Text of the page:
If you are a visitor of this website, I assume you may have used your mobile phone in place of cash at least once, or, to say the least, you may have at least considered this option.
It’s fantastic to have money on your mobile phone and use it instead cash or card. And, if experts are to be believed, it is safer than using a card. Just send a text message and it’s done.
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Since it appeared an interesting topic to chat about, I invited a few experts over for Money Mantra, where I learnt that that is more than just money. I am not talking about accessing the Internet on your mobile phone and then making a purchase. This is more than that.
These days it’s more than a phone call that you use a mobile handset for. The phone is now going to be a tool for social inclusion, a yarn to knit all those together who are not connected economically and are often referred to as the “unorganized sector”.
People who don’t give you a receipt in return for your payment for a service. A peon, a maid, people who don’t have a bank account or don’t operate it most days in a year. It is these people who will gain the most.
There are 240 million bank accounts in India, not a small number by any means, but only a fraction when compared with the overall population.
In a country where nearly half of publicly distributed food goes into the wrong hands and much of fuel subsidy goes to telecom companies, rich farmers and luxury car owners, mobile wallets can solve this problem to a great extent.
Mobile money can reach someone with just a text and one can use it with just a text message. No internet, no credit card.
Shashank M. Joshi’s Money on Mobile is already catering to thousands of educated well off and not-so-well-off customers. ICICI Bank and Nokia, among many other companies, have also jumped into the business. Joshi tells me his firm facilitates Rs 2 crore of transactions every day.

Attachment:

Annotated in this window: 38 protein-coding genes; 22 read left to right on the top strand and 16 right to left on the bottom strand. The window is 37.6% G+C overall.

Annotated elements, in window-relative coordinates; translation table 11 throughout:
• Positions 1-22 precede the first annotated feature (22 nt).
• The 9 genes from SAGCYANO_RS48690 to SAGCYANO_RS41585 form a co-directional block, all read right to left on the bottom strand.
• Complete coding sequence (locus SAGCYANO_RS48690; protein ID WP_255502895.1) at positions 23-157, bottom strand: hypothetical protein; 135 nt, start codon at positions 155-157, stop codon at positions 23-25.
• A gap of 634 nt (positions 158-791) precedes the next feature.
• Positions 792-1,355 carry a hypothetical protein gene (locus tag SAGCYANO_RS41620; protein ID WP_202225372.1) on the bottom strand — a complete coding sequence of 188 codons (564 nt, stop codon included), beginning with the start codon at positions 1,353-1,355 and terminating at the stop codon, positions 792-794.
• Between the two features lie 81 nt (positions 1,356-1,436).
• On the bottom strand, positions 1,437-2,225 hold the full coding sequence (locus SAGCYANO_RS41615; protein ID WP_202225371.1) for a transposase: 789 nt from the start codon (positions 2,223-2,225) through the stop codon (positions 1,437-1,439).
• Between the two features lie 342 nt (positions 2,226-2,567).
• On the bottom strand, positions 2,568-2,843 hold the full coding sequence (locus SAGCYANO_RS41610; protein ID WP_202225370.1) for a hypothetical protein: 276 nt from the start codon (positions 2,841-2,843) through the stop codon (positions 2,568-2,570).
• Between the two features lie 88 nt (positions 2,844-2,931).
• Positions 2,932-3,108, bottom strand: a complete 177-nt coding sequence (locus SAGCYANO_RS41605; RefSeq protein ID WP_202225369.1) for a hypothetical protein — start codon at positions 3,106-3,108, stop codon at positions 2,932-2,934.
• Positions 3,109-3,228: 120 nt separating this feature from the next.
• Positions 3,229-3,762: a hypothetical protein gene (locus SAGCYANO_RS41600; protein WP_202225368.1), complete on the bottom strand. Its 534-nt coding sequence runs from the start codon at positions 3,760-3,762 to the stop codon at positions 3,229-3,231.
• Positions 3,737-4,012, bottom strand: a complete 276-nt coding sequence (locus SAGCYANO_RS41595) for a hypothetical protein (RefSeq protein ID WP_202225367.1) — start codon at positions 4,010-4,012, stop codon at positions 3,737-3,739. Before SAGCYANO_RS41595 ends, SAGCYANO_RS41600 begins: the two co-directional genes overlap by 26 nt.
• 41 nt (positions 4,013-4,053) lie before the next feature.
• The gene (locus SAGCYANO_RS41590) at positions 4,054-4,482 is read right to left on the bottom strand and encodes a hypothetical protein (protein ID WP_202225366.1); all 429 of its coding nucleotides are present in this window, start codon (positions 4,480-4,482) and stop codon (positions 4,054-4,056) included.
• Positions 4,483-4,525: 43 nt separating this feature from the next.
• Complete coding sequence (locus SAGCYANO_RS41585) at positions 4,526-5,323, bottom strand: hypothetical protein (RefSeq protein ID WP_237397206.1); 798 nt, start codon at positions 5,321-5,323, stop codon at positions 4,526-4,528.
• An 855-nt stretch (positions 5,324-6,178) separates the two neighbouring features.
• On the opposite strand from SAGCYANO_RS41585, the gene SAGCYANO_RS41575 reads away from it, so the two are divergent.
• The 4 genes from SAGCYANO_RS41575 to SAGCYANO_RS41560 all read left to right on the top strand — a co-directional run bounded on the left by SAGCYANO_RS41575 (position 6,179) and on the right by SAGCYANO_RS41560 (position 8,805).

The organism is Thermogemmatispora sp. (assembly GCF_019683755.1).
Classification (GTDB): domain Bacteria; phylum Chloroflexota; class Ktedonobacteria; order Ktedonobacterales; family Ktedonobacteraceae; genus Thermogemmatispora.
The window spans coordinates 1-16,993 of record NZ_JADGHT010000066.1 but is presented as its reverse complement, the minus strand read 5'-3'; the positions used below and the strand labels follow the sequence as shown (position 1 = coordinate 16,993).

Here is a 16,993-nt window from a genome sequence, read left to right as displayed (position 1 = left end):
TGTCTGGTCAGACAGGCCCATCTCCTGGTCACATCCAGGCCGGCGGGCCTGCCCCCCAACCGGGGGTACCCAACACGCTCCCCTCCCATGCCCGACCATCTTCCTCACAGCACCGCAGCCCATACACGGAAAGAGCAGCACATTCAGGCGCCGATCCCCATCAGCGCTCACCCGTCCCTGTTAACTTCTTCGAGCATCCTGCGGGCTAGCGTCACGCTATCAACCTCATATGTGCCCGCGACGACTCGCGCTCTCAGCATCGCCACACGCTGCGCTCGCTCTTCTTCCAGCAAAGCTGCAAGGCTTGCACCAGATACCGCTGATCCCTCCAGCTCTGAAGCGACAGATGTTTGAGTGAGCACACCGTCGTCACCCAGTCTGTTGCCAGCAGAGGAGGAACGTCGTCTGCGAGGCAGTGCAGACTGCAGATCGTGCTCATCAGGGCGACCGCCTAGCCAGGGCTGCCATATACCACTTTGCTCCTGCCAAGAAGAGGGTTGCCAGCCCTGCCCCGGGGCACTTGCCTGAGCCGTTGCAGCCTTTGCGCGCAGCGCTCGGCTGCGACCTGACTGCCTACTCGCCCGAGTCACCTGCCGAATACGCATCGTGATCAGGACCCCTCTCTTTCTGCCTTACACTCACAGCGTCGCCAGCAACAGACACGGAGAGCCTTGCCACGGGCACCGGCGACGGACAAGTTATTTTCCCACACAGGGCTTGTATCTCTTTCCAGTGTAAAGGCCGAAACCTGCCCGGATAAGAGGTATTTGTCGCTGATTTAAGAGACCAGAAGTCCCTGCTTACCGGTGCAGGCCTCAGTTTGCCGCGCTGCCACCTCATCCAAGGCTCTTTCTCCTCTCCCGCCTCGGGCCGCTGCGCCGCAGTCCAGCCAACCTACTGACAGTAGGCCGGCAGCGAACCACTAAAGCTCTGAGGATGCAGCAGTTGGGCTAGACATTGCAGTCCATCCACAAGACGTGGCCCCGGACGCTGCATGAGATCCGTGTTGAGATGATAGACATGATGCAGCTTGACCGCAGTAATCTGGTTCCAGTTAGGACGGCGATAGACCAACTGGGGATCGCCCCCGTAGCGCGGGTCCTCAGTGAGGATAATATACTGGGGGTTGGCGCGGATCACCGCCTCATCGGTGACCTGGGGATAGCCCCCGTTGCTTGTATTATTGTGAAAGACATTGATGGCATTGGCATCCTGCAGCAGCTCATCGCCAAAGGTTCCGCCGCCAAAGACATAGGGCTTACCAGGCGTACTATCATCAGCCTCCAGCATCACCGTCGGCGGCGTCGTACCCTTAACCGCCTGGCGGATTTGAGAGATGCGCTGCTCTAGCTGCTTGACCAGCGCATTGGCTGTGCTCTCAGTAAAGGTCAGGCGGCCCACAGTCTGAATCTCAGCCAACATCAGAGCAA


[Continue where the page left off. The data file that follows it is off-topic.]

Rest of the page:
Anil Satpathy of Afaqs Magazine told us about what happened in Kenya, and Parijat Chakraborty of TNS India was quick to caution about it. A Kenyan mobile services firm popularized M-Pesa among poor workers. This meant they could deposit, withdraw and earn interest money on their mobile. M-Pesa became an instrument of financial connectivity between the haves and have-nots.
Banks are a big divider among these two categories. However, there was a hurdle in it. Chakraborty told us how the Kenyan government lost control over that money. There were fears that the medium may have become a safe route for black money, and so central banks the world over built every possible wall around themselves to make sure instruments like M-Pesa didn’t enter their systems.
Joshi of Money on Mobile tells us why his business is keeping it safe to avoid the Kenya mistake. Every service user should be fulfilling Know Your Customer norms. These norms are mandatory for banks before they open an account for a customer. However, one big hurdle remains before mobile wallets and that is the user-end interface. If I pay you through mobile, you should be ready to take that money with an account, a problem that can be solved with some policy and some innovation. Next time when your house maid’s phone rings, think about money and think about this connection.
The author is the anchor of the show Money Mantra, which is aired at 6 pm from Monday to Friday on NDTV Profit. To see all the episodes of Money Mantra, click here.